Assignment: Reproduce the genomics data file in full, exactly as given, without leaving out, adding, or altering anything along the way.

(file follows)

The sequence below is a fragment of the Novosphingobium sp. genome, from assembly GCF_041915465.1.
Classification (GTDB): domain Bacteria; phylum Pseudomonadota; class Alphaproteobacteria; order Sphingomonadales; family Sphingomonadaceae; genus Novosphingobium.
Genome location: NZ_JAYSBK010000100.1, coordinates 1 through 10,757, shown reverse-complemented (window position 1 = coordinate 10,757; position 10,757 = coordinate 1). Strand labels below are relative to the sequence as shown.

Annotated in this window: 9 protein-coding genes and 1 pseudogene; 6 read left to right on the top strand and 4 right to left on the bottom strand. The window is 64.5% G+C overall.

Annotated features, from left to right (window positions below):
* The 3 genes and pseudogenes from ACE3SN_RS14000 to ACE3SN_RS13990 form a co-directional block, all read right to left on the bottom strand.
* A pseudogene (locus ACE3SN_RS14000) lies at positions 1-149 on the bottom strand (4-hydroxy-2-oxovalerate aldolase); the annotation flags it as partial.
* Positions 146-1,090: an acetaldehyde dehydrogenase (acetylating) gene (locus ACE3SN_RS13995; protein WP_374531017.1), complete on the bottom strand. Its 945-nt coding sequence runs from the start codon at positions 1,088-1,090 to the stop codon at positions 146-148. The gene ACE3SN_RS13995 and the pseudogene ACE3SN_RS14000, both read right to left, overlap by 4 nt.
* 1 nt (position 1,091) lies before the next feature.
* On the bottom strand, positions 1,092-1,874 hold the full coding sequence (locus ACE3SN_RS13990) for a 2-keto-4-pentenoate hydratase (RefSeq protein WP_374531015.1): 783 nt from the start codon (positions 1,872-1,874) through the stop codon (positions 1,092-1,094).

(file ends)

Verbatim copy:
The sequence below is a fragment of the Novosphingobium sp. genome, from assembly GCF_041915465.1.
Classification (GTDB): domain Bacteria; phylum Pseudomonadota; class Alphaproteobacteria; order Sphingomonadales; family Sphingomonadaceae; genus Novosphingobium.
Genome location: NZ_JAYSBK010000100.1, coordinates 1 through 10,757, shown reverse-complemented (window position 1 = coordinate 10,757; position 10,757 = coordinate 1). Strand labels below are relative to the sequence as shown.

Annotated in this window: 9 protein-coding genes and 1 pseudogene; 6 read left to right on the top strand and 4 right to left on the bottom strand. The window is 64.5% G+C overall.

Annotated features, from left to right (window positions below):
* The 3 genes and pseudogenes from ACE3SN_RS14000 to ACE3SN_RS13990 form a co-directional block, all read right to left on the bottom strand.
* A pseudogene (locus ACE3SN_RS14000) lies at positions 1-149 on the bottom strand (4-hydroxy-2-oxovalerate aldolase); the annotation flags it as partial.
* Positions 146-1,090: an acetaldehyde dehydrogenase (acetylating) gene (locus ACE3SN_RS13995; protein WP_374531017.1), complete on the bottom strand. Its 945-nt coding sequence runs from the start codon at positions 1,088-1,090 to the stop codon at positions 146-148. The gene ACE3SN_RS13995 and the pseudogene ACE3SN_RS14000, both read right to left, overlap by 4 nt.
* 1 nt (position 1,091) lies before the next feature.
* On the bottom strand, positions 1,092-1,874 hold the full coding sequence (locus ACE3SN_RS13990) for a 2-keto-4-pentenoate hydratase (RefSeq protein WP_374531015.1): 783 nt from the start codon (positions 1,872-1,874) through the stop codon (positions 1,092-1,094).